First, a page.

Latin American economy expected to grow in next two years

The US is threatening to impose tariffs or quotas against Chinese steel flooding the world market

The rising confidence reflected in the Washington-based fund's worldwide outlook comes despite it downgrading forecasts for U.S. expansion to 2.1 per cent for this year and next year, shaving 0.2 and 0.4 of a percentage point off earlier growth forecasts respectively.

The International Monetary Fund has revised upwards its 2017 growth expectations for China, Japan and the euro area countries but downgraded the forecast for the U.S. and United Kingdom, leading to a balanced outlook overall.

In an update to its April projections published Monday, the International Monetary Fund revised up its growth forecasts for many eurozone countries, including the big four of Germany, France, Italy and Spain, after stronger than anticipated first quarter figures.

The IMF in April raised its forecasts for British growth after the economy withstood the initial shock of the referendum decision in June previous year to leave the EU.

China's growth projections have also been revised upwards, reflecting a strong first quarter of 2017 and expectations of continued fiscal support.

Recent data including faster growth in trade suggested that the world economy was entering its "broadest synchronized upswing" of the last decade, he said.

Yet it said that such lending could increase the risks to China's economy in the medium term, as debt continues to build up. The 6.7-percent forecast will leave the world's second-largest economy on par with its growth level in 2016.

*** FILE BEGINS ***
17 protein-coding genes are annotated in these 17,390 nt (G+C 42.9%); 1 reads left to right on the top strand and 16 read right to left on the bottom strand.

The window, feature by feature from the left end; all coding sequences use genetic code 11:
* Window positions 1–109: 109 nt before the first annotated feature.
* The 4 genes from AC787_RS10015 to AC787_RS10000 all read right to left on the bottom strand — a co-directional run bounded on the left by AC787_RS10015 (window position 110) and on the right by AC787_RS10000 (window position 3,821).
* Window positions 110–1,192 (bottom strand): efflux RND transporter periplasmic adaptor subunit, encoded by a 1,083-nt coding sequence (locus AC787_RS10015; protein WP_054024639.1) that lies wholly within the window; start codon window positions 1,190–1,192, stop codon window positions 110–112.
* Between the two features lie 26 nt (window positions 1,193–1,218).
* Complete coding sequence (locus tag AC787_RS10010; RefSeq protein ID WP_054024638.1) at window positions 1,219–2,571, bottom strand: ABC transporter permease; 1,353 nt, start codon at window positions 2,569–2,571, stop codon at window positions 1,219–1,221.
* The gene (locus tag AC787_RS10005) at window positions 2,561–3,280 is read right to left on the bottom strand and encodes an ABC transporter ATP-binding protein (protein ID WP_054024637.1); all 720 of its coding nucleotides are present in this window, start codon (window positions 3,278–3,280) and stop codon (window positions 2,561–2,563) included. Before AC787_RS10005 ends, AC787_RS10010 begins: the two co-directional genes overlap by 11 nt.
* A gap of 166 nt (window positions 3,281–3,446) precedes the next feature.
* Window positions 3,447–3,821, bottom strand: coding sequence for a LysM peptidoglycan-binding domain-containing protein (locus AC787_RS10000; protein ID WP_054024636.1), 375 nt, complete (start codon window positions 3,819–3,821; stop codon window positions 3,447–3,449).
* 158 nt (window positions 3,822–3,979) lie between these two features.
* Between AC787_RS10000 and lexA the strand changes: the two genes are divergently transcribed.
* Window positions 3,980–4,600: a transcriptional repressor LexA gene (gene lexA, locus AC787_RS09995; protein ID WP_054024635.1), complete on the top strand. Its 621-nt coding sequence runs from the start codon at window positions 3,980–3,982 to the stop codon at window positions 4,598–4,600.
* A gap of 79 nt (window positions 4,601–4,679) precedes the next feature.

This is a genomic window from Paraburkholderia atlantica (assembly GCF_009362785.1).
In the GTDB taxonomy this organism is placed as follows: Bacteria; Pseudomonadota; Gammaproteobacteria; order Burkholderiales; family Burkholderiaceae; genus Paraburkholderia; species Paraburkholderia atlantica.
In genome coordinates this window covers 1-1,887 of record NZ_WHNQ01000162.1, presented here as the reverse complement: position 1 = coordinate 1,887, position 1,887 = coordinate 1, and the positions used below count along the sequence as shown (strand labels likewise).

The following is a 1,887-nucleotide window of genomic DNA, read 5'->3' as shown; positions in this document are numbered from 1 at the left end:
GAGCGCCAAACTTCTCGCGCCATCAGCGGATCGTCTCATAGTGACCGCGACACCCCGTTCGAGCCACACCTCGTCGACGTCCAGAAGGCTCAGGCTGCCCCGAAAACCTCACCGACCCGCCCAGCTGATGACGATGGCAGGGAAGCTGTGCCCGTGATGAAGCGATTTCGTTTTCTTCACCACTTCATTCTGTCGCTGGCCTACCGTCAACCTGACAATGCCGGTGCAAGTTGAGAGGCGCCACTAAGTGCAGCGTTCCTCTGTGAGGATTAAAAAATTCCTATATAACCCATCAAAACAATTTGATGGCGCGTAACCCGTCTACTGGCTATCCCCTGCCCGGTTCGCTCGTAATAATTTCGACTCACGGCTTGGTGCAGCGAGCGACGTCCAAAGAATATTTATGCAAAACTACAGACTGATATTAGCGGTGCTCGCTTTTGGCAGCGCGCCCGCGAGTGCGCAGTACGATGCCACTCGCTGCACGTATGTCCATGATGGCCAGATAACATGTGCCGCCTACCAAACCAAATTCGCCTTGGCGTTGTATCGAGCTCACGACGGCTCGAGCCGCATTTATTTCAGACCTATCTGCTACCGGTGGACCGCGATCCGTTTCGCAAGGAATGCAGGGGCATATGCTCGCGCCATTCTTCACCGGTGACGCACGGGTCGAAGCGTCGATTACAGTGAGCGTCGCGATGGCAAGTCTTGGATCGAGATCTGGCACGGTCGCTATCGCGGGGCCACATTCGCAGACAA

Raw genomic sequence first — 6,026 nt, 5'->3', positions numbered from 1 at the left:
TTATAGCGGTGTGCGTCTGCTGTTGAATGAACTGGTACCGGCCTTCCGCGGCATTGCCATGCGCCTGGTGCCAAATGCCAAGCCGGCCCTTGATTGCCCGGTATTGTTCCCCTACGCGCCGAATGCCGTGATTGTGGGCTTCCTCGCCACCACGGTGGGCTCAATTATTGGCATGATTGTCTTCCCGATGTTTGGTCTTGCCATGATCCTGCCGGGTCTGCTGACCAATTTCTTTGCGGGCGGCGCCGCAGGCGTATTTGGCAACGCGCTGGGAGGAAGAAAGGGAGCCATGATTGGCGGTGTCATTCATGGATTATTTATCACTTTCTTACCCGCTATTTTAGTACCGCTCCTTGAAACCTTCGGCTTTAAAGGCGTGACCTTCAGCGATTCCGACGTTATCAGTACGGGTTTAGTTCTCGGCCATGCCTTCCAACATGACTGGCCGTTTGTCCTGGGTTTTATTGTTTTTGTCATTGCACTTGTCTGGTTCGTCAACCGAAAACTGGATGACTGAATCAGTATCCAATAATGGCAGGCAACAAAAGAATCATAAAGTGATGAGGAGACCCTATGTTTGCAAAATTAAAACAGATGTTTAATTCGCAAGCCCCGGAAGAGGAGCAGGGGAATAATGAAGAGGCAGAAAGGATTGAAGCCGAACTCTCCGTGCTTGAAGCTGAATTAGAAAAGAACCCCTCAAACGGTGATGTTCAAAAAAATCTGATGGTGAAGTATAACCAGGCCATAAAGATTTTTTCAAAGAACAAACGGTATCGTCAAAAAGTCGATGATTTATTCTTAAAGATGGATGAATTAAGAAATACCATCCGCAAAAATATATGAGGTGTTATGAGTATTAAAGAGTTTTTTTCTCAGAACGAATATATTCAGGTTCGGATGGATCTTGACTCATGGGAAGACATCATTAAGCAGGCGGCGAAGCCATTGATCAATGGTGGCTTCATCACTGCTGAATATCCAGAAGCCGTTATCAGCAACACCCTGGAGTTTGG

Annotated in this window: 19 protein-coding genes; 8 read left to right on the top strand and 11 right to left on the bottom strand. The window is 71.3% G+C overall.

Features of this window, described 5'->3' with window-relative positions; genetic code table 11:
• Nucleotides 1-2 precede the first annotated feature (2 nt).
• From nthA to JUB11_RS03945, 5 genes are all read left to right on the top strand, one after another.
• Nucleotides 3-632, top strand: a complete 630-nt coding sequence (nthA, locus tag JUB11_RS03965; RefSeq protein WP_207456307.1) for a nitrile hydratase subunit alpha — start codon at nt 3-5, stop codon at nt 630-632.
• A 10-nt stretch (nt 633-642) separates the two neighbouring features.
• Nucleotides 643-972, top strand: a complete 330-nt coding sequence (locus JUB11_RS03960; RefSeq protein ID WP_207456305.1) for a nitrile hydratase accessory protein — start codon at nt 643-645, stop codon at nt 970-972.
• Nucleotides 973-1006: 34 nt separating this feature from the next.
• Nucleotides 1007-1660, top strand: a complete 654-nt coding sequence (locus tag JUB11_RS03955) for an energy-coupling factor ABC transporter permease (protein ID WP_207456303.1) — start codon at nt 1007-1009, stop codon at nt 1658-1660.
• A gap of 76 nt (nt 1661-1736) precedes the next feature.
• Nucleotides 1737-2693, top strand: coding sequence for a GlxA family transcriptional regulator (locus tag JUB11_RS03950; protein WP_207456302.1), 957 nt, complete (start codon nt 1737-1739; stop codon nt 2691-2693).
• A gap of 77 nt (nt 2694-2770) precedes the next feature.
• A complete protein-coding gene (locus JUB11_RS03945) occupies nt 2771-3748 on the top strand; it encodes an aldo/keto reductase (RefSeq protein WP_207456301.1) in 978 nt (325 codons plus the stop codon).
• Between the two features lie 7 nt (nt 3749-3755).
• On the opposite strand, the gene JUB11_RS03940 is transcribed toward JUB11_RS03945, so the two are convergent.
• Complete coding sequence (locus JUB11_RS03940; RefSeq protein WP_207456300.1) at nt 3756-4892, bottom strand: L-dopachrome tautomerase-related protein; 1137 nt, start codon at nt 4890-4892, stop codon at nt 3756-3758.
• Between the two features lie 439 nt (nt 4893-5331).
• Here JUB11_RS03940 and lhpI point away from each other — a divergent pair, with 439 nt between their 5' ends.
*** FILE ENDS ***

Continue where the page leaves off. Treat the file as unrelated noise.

The Trump administration came into office six months ago with an ambitious plan to use tax cuts and other measures to boost economic growth to 3 percent or 4 percent, rates not seen in years.

UK GDP grew by just 0.2% in the first quarter of 2017, making it the worst performing major economy.

"Rich market valuations and very low volatility in an environment of high policy uncertainty raise the likelihood of a market correction, which could dampen growth and confidence", said the fund, which also cited China's credit growth and protectionist policies as threats.

The IMF said the anticipated decrease in growth for the United States' economy is linked to "less expansionary" fiscal policy - likely a reference to President Donald Trump's "America first" approach to economic relations.

Asserting the need to build up financial sector resilience and rein in leverage and lower financial risks, he warned that tightening financial conditions globally might trigger spillovers to emerging markets.

The lead eurozone economist at Oxford Economics, Ben May, thinks the IMF's forecast may actually turn out to be too cautious.

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